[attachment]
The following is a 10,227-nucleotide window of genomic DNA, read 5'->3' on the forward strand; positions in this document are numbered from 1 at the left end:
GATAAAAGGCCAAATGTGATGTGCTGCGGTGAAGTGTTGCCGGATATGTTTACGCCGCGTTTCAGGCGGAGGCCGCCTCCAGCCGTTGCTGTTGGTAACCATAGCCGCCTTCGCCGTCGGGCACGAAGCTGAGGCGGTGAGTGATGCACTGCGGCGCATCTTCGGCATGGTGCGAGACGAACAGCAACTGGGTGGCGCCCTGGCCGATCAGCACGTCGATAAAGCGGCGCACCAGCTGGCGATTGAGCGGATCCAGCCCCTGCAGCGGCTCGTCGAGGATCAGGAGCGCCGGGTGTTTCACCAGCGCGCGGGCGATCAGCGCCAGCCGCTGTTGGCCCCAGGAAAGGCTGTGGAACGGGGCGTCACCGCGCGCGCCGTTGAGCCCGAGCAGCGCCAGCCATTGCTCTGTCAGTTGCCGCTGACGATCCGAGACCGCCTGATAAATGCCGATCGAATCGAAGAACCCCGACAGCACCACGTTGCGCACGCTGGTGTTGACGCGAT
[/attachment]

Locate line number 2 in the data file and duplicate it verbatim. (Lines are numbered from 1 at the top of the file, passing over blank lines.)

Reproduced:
GATAAAAGGCCAAATGTGATGTGCTGCGGTGAAGTGTTGCCGGATATGTTTACGCCGCGTTTCAGGCGGAGGCCGCCTCCAGCCGTTGCTGTTGGTAACCATAGCCGCCTTCGCCGTCGGGCACGAAGCTGAGGCGGTGAGTGATGCACTGCGGCGCATCTTCGGCATGGTGCGAGACGAACAGCAACTGGGTGGCGCCCTGGCCGATCAGCACGTCGATAAAGCGGCGCACCAGCTGGCGATTGAGCGGATCCAGCCCCTGCAGCGGCTCGTCGAGGATCAGGAGCGCCGGGTGTTTCACCAGCGCGCGGGCGATCAGCGCCAGCCGCTGTTGGCCCCAGGAAAGGCTGTGGAACGGGGCGTCACCGCGCGCGCCGTTGAGCCCGAGCAGCGCCAGCCATTGCTCTGTCAGTTGCCGCTGACGATCCGAGACCGCCTGATAAATGCCGATCGAATCGAAGAACCCCGACAGCACCACGTTGCGCACGCTGGTGTTGACGCGAT